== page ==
La Farcia, panini and focaccia made in Piedmont

Seven successful locations (three are in Torino) for the brand dedicated to gourmet sandwiches, created by chef Flavio Ghigo

Grana sandwich from La Farcia, with seven branch

Grana sandwich from La Farcia, with seven branches in Piedmont, in Asti, Alessandria, Biella, Cuneo and Torino

The idea is simple yet bright, the outcome is remarkable and the rapid growth proves its success: La Farcia is the – 100% Piedmontese – establishment dedicated to high quality panini and focaccia created by Flavio Ghigo, an experienced chef (and a business partner at Palazzo Righini in Fossano) who decided to leave the kitchen to focus on the simplest yet potentially tastiest food there is: stuffed bread.

To do so, he got involved his partner Laura Fruttero– previously working in the hotel industry - his brother Fabrizio and his brother’s wife, Debora Tallone, with previous experience in bars and cafés. They have all put their experience to the service of the project. «The idea came when noticing that there was no high-quality offer when it came to panini – Laura explains. – So we decided to work on this, adding traditional Piedmontese dishes to good bread, so as to make it possible to serve them as take away food too. We want to break the idea that sandwiches are “fast” food, or even worse, junk food. Instead, when they’re properly made, sandwiches are good and healthy food, you can eat them even daily. Just what happened with ice creams, on which today there’s strong attention».

After starting with three places in Torino in 2017, La Farcia also arrived in Asti and Cuneo in 2018, and in Biella and Alessandria in 2019. It’s now about to open in Milan too. The well-oiled format is always the same: good bread, like in the old days, made with poolish and with stone-milled flour from Petra, baked in the laboratory in Salmour (near Fossano) in five different types, from the whole-wheat filoncino loaf to the sesame bread; and the high-quality seasonings add the classic Piedmontese tradition to the panini, especially with reference to Piedmontese antipasti.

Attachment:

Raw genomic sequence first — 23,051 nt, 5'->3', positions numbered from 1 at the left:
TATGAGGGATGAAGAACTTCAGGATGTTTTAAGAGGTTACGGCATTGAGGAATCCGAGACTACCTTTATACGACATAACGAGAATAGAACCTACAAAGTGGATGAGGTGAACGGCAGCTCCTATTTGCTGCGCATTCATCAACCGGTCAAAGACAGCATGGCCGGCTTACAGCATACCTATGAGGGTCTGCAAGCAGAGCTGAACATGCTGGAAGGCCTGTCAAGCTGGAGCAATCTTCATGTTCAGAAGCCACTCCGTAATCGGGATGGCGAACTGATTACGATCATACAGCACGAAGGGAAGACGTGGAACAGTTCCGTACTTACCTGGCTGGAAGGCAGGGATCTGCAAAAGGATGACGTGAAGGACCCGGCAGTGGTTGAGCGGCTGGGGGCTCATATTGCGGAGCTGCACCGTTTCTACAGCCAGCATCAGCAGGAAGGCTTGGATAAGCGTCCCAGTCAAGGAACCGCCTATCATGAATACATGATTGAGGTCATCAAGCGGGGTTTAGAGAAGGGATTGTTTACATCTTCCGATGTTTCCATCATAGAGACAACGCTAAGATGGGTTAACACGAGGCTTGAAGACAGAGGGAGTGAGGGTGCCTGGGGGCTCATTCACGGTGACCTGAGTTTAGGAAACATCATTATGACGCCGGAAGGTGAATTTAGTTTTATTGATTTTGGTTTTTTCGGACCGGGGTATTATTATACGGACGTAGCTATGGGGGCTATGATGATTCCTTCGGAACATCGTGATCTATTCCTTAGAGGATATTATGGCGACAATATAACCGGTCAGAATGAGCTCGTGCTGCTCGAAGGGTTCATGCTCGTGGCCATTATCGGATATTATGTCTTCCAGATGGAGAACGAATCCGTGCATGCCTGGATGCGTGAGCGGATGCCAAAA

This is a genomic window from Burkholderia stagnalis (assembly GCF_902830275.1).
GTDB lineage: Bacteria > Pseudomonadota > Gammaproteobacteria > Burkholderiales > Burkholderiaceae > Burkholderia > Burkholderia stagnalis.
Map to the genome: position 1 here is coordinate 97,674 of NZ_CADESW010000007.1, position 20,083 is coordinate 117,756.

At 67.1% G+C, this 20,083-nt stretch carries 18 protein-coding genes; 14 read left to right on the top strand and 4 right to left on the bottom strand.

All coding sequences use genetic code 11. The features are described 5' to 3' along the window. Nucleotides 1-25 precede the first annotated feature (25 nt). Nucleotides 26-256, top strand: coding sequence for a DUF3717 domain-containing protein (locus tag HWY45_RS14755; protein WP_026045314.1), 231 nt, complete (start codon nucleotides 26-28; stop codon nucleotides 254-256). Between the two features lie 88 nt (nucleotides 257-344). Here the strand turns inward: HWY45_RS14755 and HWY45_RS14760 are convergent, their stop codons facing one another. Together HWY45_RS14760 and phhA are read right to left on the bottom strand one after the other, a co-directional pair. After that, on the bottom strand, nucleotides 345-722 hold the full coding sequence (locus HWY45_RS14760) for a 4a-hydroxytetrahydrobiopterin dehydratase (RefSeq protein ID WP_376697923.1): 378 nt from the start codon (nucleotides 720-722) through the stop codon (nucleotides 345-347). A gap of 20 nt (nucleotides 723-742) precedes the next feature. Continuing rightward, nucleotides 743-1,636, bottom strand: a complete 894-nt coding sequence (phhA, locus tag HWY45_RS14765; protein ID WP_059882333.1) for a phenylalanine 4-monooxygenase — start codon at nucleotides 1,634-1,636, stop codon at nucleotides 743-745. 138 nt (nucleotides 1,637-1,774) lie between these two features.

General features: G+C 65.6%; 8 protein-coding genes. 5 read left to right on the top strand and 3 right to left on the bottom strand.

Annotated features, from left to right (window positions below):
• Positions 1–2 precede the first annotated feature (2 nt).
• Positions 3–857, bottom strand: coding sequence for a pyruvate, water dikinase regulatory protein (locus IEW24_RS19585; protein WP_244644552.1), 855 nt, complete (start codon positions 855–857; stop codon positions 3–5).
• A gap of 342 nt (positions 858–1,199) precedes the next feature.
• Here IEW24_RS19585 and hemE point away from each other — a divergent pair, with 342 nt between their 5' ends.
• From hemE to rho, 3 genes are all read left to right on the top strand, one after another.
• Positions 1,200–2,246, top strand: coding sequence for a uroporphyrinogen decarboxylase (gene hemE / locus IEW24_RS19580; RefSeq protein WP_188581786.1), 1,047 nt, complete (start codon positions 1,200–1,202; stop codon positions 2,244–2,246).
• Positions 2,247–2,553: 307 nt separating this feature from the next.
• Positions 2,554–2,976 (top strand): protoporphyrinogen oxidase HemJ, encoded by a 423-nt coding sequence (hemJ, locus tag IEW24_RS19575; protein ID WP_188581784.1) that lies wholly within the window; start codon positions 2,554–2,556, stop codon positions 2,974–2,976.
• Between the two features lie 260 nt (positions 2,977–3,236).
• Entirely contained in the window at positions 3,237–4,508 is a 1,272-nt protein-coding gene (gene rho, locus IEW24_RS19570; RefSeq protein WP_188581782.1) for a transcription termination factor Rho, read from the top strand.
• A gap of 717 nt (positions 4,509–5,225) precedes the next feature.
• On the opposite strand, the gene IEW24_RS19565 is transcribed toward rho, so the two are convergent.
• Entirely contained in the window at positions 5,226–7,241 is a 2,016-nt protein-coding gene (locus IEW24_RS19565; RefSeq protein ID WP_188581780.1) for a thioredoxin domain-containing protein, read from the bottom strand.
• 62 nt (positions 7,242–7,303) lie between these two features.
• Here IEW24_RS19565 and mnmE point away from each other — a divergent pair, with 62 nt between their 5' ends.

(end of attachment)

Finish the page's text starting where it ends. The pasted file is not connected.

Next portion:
The offer ranges from Grana (filoncino bread with a steak tartare of fassona, lettuce, shaved castelmagno PDO, cream of baked tomatoes) to Maira (ciabatta with anchovies and green sauce, tomato and grilled courgettes) and much more, which you can eat in or take away. The menu also includes two types of focaccia: the thick and soft one, filled in between – as in the case of the Piemontese with home-made veal sausage, roasted pepper, extra virgin olive oil and robiola from Roccaverano – and the thinner and crispier ones, seasoned on top. There are also pastries and cakes for breakfast, toasts, and traditional Piedmontese dishes, like veal in tuna sauce and soups), classic biscuits (from baci di dama to brutti e buoni) and a nice selection of puddings, including of course bunet.

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Luciana Squadrilli

a journalist born in Naples now living in Rome, she tries to make her three passions meet: eating, travelling and writing

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